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Hi everyone! Heather here, from The Caterpillar Years, and this month I’m sharing a practical and beautiful solution for showcasing all that artwork your kids create! I’d love to hear what you think!
Like so many five-year-olds, my daughter Adelaide is a prolific artist. We ran out of fridge space a long time ago and since then, I’ve been looking for new ways to showcase her favorite masterpieces.
I love seeing her artwork in frames, but at the rate she creates artwork, putting everything in traditional picture frames would mean framing and un-framing art at least once a week. Not to mention the cost of frames…yikes!
She recently resorted to using tape to hang her favorite pictures on the big blank wall in her room, but now I’m going through rolls of tape faster than an elementary school! Something had to be done…
So this is my solution—a DIY art gallery, using empty frames, monofilament (fishing line) and clothespins. Her artwork is framed AND she can change it out whenever she likes, without needing additional supplies or my help! Now that’s what I call a winning solution!
Here’s how to make a children’s art gallery of your very own!
- Frames – quantity and size depend on your wall space
- Spray Paint Primer – I used Rust-Oleum Painter’s Touch 2X Ultra Cover Flat White Primer
- Spray Paint – color of your choice—I used Rust-Oleum Stops Rust Glass Protective Enamel in Sunburst Yellow
- ⅝ inch Screw Eyes (aka eye hooks, two per frame – similar)
- Monofilament – similar
- Clothes Pins – I used tiny 1″ clothes pins by Woodsies
- Picture hanging nails or Command Picture Hanging Velcro pack
- Tools that may come in handy:
- Utility Knife
- Flathead Screwdriver
- Needle Nose Pliers
- Wooden Skewer or Chopstick
I had one frame in my garage, waiting for a purpose, but the rest were sourced from my local Savers (Goodwill, Salvation Army or other second-hand stores are good sources for cheap frames as well). Don’t shy away from frames with finished art inside—these are often higher quality frames and are just as easy to disassemble—just use a sharp knife to cut the paper backing, then pliers and a flat-head screw driver to remove the nails and/or staples keeping the artwork in place. Finally, remove the glass and voila! An empty frame!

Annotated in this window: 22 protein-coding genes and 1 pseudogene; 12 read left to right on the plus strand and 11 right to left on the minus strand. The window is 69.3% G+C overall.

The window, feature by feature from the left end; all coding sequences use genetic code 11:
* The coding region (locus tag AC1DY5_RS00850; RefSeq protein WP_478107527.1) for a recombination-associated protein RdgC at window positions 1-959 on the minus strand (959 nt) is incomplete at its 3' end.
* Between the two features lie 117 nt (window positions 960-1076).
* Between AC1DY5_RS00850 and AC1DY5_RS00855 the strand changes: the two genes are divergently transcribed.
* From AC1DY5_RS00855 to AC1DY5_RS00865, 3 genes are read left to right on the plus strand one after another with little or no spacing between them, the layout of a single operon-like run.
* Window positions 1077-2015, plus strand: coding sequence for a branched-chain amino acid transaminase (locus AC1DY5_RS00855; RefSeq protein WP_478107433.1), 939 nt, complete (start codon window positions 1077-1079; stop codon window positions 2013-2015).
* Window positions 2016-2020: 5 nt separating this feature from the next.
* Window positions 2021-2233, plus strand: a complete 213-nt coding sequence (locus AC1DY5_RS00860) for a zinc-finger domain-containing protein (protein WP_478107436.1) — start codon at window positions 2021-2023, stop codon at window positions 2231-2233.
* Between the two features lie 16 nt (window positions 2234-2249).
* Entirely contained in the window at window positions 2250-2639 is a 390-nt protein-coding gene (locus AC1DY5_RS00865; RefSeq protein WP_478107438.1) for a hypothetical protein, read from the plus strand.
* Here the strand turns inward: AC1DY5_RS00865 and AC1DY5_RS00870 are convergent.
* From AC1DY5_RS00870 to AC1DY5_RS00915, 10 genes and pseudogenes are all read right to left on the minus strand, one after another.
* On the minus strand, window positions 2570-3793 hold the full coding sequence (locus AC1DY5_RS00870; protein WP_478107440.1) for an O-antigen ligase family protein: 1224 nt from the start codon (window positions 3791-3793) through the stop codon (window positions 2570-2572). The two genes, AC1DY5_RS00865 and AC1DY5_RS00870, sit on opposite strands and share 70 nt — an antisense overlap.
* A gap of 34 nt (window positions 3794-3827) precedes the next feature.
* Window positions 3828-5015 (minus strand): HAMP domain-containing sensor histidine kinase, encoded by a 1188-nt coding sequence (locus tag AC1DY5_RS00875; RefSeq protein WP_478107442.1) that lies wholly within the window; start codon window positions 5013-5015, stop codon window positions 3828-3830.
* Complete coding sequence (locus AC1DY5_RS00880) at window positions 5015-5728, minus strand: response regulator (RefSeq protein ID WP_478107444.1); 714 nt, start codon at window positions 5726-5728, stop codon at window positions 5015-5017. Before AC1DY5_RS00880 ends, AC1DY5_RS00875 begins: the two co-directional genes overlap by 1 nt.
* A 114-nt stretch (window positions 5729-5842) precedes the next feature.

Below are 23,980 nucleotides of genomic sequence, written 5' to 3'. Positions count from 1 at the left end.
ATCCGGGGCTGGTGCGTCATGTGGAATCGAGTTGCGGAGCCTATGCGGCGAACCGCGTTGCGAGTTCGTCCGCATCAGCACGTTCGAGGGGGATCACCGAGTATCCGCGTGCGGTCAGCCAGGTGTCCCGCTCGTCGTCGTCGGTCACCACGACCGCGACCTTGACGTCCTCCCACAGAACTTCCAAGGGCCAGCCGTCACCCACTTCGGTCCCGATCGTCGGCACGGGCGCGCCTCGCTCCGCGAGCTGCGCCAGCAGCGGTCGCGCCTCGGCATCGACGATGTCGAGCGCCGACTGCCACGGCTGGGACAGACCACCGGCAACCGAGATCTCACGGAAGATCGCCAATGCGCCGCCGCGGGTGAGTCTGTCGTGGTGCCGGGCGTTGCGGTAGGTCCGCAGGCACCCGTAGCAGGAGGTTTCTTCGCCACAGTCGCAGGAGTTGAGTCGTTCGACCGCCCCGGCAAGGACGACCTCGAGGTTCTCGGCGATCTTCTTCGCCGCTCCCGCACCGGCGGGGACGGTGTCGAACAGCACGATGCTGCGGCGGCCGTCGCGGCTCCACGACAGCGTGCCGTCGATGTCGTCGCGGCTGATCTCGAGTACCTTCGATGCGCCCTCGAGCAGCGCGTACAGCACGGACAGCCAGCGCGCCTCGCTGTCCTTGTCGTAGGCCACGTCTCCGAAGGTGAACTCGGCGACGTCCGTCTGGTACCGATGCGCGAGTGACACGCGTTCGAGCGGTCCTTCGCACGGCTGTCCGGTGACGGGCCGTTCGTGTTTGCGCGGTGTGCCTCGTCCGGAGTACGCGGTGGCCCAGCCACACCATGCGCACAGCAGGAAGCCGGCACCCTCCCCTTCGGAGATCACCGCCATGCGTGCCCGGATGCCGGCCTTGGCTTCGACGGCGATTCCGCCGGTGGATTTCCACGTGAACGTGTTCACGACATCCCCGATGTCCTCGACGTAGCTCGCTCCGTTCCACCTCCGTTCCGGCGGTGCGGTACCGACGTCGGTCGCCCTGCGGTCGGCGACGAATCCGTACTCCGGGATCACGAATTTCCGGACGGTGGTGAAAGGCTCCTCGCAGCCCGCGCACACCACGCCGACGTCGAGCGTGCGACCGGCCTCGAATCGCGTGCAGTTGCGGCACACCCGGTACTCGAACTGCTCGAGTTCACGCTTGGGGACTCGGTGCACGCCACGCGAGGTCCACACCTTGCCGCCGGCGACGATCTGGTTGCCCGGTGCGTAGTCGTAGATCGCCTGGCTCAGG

Wherever you get your frames, make sure they’re made of wood, or you’ll have difficulty getting the eye hooks to screw in.
Once your frames are prepped, it’s time for paint! Add two coats of primer, and several light coats of spray paint in the color of your choice.
Once your frames are dry, the real fun can begin! It’s important that you figure out your frame layout, so you know which orientation you’ll be using for each frame (portrait or landscape).
Measure and mark the place on each side of the frame where you want to screw in the eye hooks. Since the eye hooks are so small, I found it helpful to use a hammer to gently tap them into place. Once the hammer started the process, it was easy to screw the eye hooks in the rest of the way. Depending on the hardness of the wood, you may want to employ a wooden skewer or small screwdriver to help you with this part.
Once both of your eye hooks are in place, thread two tiny clothespins onto your monofilament, through the hole in the spring of each clothespin. Then attach the monofilament to one of the eye hooks by tying a knot (square knots work best).
Stretch the monofilament across the frame to the other eye hook, and secure it with another knot, making sure to keep the monofilament tight across the frame.
Cut off any excess monofilament and admire your handiwork!
Using picture-hanging-nails or Command picture hanging velcro, attach your frames to the wall in your design from step 2.
And finally, add your child’s favorite artwork to the frames! Then step back, and enjoy 😀
Adelaide is IN LOVE with her new gallery wall and has already taken it upon herself to change out two pictures since I took these photos!
I hope this inspires you to rescue your kids artwork from that giant storage bin in the garage, and display it proudly on your very own gallery wall!
Be sure to visit The Caterpillar Years where Heather shares all kinds of kid friendly activities and printables:
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